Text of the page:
Virtue and Pound is One-of-a-Kind

Collector buys a mystery engine that turns out to be a one-of-a-kind Virtue and Pound

| March 2000

  • Gene DeCamp had no idea what this engine was when he bought it
    Gene DeCamp had no idea what this engine was when he bought it. A chance conversation, though, identified it as a Virtue and Pound from Minnesota. "I got it because it was unique," he said. "An upside-down hot tube ... it's just a challenge. I kind of like those banged-up engines." His best guess is that it was built in 1898-99.
  • A shot of the Virtue and Pound's cylinder.
    A shot of the Virtue and Pound's cylinder.
  • A close-up of the exhaust cage, showing the engine's rusty, pitted condition when Gene got hold of it
    A close-up of the exhaust cage, showing the engine's rusty, pitted condition when Gene got hold of it.
  • The Virtue and Pound before restoration
    The Virtue and Pound before restoration. Gene estimates it to be a 2 hp model. It was probably originally used to run a bellows organ at a theater, or a printing press, or possibly a small cornsheller or burr mill. Note the web-spoked counter-weight on the flywheel.
  • A close-up of the crank case and cam gear.
    A close-up of the crank case and cam gear.

  • Gene DeCamp had no idea what this engine was when he bought it
  • A shot of the Virtue and Pound's cylinder.
  • A close-up of the exhaust cage, showing the engine's rusty, pitted condition when Gene got hold of it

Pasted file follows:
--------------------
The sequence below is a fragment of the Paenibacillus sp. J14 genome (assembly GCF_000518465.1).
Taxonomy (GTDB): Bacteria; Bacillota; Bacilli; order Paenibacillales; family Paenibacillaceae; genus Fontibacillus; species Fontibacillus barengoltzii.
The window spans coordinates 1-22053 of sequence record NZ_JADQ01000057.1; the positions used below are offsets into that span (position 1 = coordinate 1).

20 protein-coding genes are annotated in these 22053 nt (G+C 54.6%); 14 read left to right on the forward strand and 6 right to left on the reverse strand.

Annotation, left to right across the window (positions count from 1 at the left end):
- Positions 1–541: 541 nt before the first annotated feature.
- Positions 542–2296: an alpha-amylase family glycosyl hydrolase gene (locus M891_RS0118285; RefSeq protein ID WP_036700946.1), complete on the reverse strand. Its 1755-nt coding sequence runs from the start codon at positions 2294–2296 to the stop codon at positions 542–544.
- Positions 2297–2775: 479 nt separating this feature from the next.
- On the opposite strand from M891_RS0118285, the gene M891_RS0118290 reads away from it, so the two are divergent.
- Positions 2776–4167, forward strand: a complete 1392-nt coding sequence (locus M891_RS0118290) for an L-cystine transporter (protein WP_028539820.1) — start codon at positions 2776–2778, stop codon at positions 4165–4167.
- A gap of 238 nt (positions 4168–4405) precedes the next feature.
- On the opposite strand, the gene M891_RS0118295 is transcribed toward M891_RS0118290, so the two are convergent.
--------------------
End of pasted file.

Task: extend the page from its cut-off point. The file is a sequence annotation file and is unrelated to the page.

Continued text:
• The Virtue and Pound before restoration
  • A close-up of the crank case and cam gear.

Gene DeCamp was stumped. 

He'd bought a unique engine from a friend. The seller – Harold Ottoway, Wichita, Kan. – didn't know anything about the engine, and the man he'd bought it from years earlier hadn't had any information either. All Gene knew was what he could see: The engine was complete except for the mixer and a lever that operated the mixer from the governor weight; it was stuck; and the engine had been converted from a hot tube ignition to spark plug.

He even ran photographs and a plea for help in Gas Engine Magazine, but to no avail. One day, a friend – also an engine collector – was looking over Gene's iron pile.

"Gene," said George Carbonneau of Bottineau, N.D., "I have an engine just like that one."



"You what?"

George was sure that Gene's engine was, like his, a Virtue and Pound, made in Owatonna, Minn. To make sure, though, he came up with photos of his engine. The photos confirmed George's identification, but they also pointed up some differences.